Review: Doodle Jump Adventures (3DS)

Scrappy

In recent years, many popular mobile games have found themselves being ported to consoles and handhelds, often with mixed degrees of success. Doodle Jump Adventures, based on Lima Sky’s smartphone hit Doodle Jump, is the latest phenomenon to make the transition and much like Angry Birds before it, does a good job of fleshing out the experience to create a fuller, more robust title. But despite the addictive gameplay and additional challenges present in Doodle Jump Adventures, gamers may find themselves wanting more after paying a full retail price — especially when you take into account the mobile version's inexpensive price tag.

In Doodle Jump Adventures, you play as a cute little guy known as The Doodler and tilt the 3DS as he jumps vertically from platform to platform, avoiding increasingly hazardous obstacles along the way. Pressing the Y, X or A buttons will make The Doodler shoot in the three respective directions to eliminate enemies in his way. Getting a high score is the goal in the mobile title, which features different themed levels that go on forever until The Doodler falls or is hit by something, but Adventures wisely features four different worlds with finite levels where the goal is to reach the top, grab the three coins that appear along the way (and the occasional bonus level key) and perform well enough to get three stars at the end.

There are two bonus levels per world where the object is to get every coin. Each world ends with a boss battle that requires the Doodler to jump on large, intricately designed monsters. These levels are generally not too challenging; in fact, we found that perfecting the regular levels was much more of a task — gaining three stars on every level is very satisfying. After playing through the four different worlds, an endless mode is unlocked which plays almost exactly like the mobile game; fans of the original will likely be surprised the first time they try to leap off-screen and come around the other side, as there is now a border that keeps The Doodler on-screen at all times.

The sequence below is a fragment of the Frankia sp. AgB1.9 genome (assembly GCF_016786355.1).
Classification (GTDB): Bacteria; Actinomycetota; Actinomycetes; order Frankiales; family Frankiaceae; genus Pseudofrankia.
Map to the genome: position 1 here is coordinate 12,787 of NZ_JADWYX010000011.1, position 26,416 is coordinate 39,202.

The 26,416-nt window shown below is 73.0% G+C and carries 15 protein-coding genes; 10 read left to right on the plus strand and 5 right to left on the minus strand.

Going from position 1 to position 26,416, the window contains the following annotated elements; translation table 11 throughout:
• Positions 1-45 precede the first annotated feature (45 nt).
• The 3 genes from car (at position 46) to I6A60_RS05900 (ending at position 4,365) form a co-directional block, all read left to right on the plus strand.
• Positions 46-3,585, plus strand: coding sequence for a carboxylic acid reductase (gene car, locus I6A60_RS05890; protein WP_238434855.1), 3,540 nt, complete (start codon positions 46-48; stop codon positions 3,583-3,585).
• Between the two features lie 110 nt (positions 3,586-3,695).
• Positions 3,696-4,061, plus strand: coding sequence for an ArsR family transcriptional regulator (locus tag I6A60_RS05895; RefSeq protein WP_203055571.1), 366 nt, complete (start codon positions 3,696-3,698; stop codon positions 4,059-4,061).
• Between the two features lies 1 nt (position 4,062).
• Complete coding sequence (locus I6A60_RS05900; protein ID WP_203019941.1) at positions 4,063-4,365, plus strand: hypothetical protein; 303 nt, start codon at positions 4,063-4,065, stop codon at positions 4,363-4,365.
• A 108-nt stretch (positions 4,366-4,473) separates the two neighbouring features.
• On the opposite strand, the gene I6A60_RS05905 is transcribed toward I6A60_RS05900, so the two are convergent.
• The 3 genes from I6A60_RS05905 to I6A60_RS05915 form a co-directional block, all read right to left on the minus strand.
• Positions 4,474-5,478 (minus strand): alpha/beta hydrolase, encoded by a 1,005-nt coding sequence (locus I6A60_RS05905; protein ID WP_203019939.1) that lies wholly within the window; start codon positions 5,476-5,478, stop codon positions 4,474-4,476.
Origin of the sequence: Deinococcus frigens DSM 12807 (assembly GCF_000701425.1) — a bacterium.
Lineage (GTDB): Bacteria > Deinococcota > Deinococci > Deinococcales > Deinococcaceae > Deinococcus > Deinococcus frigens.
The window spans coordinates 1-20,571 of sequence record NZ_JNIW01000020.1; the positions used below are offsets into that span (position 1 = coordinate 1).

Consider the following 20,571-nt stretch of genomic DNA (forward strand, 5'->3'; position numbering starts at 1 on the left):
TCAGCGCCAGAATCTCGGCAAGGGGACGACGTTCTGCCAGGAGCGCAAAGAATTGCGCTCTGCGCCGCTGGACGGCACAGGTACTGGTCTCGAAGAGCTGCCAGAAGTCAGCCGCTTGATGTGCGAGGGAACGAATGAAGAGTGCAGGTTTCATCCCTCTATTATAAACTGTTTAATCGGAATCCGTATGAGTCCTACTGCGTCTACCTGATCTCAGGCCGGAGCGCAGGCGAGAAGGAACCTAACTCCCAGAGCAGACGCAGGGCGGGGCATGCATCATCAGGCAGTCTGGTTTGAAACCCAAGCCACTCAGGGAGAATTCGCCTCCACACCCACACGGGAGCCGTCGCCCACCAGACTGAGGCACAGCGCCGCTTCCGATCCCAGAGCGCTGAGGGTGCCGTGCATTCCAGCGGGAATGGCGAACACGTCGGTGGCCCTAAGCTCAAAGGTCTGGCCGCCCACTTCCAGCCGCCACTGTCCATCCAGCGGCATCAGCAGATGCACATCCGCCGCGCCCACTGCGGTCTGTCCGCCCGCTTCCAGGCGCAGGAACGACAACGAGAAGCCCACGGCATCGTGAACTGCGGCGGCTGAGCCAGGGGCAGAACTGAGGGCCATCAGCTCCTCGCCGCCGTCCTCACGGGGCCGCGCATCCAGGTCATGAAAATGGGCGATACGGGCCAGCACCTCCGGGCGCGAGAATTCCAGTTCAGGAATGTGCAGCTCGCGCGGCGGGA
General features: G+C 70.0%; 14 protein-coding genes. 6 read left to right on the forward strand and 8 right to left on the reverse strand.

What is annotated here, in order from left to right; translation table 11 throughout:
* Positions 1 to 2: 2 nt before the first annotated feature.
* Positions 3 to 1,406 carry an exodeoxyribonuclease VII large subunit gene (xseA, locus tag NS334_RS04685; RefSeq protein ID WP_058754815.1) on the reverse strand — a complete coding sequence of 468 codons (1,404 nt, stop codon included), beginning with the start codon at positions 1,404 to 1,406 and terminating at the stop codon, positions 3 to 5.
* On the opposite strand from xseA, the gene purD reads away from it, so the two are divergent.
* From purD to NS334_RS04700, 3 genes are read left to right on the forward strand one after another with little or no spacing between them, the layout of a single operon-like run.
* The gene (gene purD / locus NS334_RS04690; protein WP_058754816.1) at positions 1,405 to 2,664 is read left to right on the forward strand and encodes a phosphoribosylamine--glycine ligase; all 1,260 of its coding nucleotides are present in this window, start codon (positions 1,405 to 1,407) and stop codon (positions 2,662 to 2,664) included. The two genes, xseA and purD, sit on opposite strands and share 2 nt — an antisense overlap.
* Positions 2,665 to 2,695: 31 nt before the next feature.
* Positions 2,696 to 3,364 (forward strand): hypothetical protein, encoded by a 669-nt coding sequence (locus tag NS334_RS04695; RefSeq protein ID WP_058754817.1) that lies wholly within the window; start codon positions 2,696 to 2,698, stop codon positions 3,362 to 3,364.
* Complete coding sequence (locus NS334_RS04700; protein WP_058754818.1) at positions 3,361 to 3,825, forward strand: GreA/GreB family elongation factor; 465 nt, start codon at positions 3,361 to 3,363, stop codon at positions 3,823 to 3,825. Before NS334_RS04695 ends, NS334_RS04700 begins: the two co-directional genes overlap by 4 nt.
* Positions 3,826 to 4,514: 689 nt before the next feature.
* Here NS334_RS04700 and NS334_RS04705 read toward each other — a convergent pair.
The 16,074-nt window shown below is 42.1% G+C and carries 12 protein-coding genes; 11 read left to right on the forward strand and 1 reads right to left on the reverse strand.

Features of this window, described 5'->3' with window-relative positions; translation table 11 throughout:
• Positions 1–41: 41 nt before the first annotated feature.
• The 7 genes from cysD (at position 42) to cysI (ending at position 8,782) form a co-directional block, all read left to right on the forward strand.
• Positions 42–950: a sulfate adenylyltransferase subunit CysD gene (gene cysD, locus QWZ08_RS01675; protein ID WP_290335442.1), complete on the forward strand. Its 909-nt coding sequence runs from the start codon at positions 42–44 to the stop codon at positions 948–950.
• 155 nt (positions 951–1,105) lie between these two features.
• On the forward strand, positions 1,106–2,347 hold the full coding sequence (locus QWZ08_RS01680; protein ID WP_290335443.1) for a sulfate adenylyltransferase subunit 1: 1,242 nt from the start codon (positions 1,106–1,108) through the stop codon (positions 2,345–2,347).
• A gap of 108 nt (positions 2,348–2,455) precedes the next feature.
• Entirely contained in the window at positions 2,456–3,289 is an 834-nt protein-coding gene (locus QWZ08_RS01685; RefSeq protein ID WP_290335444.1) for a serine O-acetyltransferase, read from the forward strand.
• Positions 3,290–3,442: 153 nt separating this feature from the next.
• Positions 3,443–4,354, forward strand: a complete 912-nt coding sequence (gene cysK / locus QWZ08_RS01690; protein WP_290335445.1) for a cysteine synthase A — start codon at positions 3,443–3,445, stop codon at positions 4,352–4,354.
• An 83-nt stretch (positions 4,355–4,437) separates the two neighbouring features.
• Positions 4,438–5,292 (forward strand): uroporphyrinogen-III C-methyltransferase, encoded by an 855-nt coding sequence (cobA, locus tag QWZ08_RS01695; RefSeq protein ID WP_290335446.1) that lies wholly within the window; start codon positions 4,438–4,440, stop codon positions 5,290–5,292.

Each world has its own obstacles, and they're generally implemented creatively and gradually. Power-ups help to overcome these treacherous dangers; one level, for example, gives The Doodler a weapon which allows him to freeze everything on the screen, including moving platforms, enemies and projectiles. Another introduces grenades that break hard rock that is in The Doodler's way or blocking a coin or key. Each level was clearly designed with care and attention to detail, and there's usually an important reason a power-up is placed in a specific spot. Other power-ups include a rocket that takes The Doodler on a super-fast trip up the level, killing any enemies in its way, a "bush" that shields The Doodler from enemies; and more.

The visuals in Doodle Jump Adventure stay faithful to the colourful, scrappy look of the mobile version, but with a little more detail. The game only incorporates the 3D effect on the menu screen, and it's for the best; the amount of tilting required during play would have caused the effect to break up. The sound is also the same, with funny, tinny effects for enemies, a satisfying "cha-ching" when coins are grabbed and inoffensive and light incidental music on the menus. For those who are used to playing without sound (mass transit is a great place for playing games on an iPhone), they won't be missing anything here.

Conclusion

Doodle Jump Adventures would have arguably made more sense as an eShop download but it's still a respectable adaptation of the franchise, offering a decent amount of content, with addictive gameplay and charming presentation. It's hard to justify that price tag when the smartphone original can be picked up for next to nothing — and tilting a 3DS or 2DS is certainly more unwieldy than a phone — but this enhanced port remains a fun little title which casual and score-chasing gamers will enjoy in short bursts.